In a 90-day oral toxicity study, a-ionone (~11 mg/kg bw/day) and β-ionone (~12 mg/kg bw/day) in cottonseed oil were administered in the diet of FDRL rats (15/sex). No effects were observed on body weight gain, food consumption, liver and kidney weights or haematology/blood chemistry parameters. No adverse effects on the gross or microscopic appearance of the organs at necroscopy were observed (Belsito et al., 2007). In another study, a-ionone and β-ionone were administered separately in the diet to groups of Sprague Dawley (SD) rats (15/sex) at doses of 10 or 100 mg/kg bw/day. The only significant effect observed for either chemical was a modest but significant increase in absolute and/or relative liver weights; however, no histopathological effects in the liver were found (Belsito et al., 2007).

The chemical a-isomethyl ionone was administered to FDRL rats (15/sex) via diet at doses of 3.55 and 4.10 mg/kg bw/day in male and female rats, respectively (REACHe) for 90 days. These doses were roughly 100 times the maximum estimated human dietary levels. No treatment-related gross pathological changes were observed. In another study, the chemical was admistered to SD rats at doses of 0, 5, 30 or 500 mg/kg bw/day. The no observed adverse effect level (NOAEL) was determined to be 30 mg/kg bw/day for male rats based on histopathological effects in the kidneys, and 500 mg/kg bw/day for female rats based on relative kidney weight changes.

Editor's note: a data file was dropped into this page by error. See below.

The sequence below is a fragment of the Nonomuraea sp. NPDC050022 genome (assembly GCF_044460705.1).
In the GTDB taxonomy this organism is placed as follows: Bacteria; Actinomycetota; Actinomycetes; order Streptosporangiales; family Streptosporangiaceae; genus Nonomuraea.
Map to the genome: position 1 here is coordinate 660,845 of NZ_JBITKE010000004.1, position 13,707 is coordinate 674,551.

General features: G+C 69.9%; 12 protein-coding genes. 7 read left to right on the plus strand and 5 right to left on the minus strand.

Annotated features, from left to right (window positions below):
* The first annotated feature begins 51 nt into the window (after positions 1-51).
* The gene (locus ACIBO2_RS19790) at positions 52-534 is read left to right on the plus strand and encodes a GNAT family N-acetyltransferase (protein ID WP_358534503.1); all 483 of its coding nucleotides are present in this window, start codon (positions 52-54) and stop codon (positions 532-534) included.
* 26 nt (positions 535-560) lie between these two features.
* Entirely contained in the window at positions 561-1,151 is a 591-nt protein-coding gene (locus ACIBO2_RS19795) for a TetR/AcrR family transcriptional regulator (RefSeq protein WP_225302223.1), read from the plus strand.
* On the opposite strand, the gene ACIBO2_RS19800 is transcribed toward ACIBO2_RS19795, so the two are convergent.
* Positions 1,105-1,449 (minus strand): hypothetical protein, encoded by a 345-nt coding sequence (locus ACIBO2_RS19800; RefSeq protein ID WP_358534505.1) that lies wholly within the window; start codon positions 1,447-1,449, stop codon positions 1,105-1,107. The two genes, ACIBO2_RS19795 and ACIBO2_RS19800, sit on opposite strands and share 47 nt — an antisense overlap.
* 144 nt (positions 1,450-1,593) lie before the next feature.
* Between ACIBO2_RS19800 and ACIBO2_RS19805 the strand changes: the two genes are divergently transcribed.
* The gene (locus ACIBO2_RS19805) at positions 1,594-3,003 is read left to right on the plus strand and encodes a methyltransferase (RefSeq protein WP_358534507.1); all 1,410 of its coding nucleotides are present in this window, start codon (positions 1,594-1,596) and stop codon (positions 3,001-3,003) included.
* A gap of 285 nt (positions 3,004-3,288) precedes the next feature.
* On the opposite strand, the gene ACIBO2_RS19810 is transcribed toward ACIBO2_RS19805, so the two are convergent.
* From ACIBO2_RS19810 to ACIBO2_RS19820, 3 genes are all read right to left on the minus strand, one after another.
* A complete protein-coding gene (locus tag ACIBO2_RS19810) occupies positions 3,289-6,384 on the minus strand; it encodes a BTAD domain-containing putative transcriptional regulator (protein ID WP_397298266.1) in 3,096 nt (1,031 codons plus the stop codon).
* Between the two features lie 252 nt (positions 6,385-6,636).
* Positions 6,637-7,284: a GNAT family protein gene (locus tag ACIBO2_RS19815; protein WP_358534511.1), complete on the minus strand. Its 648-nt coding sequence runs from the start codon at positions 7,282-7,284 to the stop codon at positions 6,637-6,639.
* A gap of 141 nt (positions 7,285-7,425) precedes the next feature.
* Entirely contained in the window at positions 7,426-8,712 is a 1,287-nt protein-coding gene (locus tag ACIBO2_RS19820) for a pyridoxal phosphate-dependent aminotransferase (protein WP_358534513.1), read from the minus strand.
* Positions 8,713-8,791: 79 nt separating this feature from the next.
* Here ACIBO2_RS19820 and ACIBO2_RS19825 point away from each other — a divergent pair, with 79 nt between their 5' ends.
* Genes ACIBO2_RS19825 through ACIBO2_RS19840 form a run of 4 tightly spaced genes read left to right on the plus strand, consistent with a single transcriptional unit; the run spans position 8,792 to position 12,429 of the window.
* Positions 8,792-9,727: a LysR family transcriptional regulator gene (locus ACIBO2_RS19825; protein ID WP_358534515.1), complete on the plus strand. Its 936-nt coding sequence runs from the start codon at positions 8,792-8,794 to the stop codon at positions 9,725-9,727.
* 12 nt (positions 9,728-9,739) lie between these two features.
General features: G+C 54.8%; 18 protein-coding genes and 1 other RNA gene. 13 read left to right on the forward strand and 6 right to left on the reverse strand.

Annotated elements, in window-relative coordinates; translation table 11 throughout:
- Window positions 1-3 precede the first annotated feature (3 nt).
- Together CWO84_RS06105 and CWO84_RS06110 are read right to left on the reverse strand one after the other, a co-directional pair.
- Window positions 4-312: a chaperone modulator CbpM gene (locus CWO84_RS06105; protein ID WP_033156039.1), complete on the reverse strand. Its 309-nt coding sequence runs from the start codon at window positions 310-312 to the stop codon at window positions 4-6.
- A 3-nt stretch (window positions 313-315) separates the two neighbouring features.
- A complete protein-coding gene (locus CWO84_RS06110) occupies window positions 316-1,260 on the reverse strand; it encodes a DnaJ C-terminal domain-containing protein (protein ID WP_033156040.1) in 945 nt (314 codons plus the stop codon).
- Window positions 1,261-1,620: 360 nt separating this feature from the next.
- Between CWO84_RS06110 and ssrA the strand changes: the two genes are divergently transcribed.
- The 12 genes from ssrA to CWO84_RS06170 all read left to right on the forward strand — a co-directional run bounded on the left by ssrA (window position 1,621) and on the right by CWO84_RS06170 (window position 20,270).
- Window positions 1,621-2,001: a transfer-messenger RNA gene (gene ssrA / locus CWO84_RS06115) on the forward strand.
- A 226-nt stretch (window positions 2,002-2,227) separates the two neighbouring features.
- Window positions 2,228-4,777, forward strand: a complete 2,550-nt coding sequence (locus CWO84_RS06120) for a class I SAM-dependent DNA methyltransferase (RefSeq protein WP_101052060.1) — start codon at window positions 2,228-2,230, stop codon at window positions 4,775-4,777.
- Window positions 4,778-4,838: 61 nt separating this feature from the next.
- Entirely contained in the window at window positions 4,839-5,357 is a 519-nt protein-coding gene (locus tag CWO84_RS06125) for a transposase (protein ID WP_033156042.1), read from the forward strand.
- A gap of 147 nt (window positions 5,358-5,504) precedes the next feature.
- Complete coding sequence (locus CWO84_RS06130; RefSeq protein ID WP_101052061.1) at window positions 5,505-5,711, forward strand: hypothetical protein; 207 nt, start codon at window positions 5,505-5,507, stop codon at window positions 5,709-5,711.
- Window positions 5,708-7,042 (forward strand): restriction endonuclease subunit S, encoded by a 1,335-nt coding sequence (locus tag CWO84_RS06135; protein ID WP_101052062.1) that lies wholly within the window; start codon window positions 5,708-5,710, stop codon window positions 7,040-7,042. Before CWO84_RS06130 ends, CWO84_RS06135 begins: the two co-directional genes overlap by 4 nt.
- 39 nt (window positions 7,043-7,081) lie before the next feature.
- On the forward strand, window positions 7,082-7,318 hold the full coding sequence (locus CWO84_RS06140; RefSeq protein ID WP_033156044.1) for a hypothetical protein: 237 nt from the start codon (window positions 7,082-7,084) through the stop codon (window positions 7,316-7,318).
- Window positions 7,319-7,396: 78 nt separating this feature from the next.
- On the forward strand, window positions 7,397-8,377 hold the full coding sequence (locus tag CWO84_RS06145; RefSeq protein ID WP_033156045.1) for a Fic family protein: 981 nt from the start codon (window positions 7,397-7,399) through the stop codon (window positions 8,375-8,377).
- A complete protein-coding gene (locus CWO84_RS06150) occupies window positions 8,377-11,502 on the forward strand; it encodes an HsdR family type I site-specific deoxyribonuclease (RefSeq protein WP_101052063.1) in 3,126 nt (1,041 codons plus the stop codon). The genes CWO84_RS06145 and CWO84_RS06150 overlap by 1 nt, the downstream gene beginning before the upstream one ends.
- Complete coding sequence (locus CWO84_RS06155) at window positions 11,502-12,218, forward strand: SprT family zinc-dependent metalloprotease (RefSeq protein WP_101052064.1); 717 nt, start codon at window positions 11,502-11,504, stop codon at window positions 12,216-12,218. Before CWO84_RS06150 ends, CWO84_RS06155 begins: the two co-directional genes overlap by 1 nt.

In another 90-day oral toxicity study, male and female FDRL rats (15/sex/dose) dosed in diet at 0, 11.6 or 13.1 mg/kg bw/day β-ionone in males and females, respectively. No treatment-related effects were reported based on evaluations of body weight, food intake, haematology, blood chemistry, liver and kidney weights and histopathology. The NOAEL for male FDRL rats was 11.6 mg/kg bw/day, while the NOAEL for female FDRL rats was 13.1 mg/kg bw/day (REACHf).

Dermal

The chemicals are not expected to cause serious damage to health by repeated dermal exposure based on the limited available data. This is supported by the expected low dermal absorption (see Toxicokinetics section) of the chemicals.

The chemical a-isomethyl ionone was applied daily, unoccluded, to Sprague Dawley (SD) rats (15/dose) in a dermal 90-day subchronic toxicity study. Doses of 0, 50, 170, 580 or 2000 mg/kg bw/day were applied to the skin on clipped backs. Erythema and oedema with eschar formation were observed at all dose levels and were dose dependent. The chemical was found to be a severe dermal irritant on repeated exposure. A lowest observed adverse effect level (LOAEL) of 50 mg/kg bw/day was determined based on local skin irritation effects observed at all dose levels (REACHe).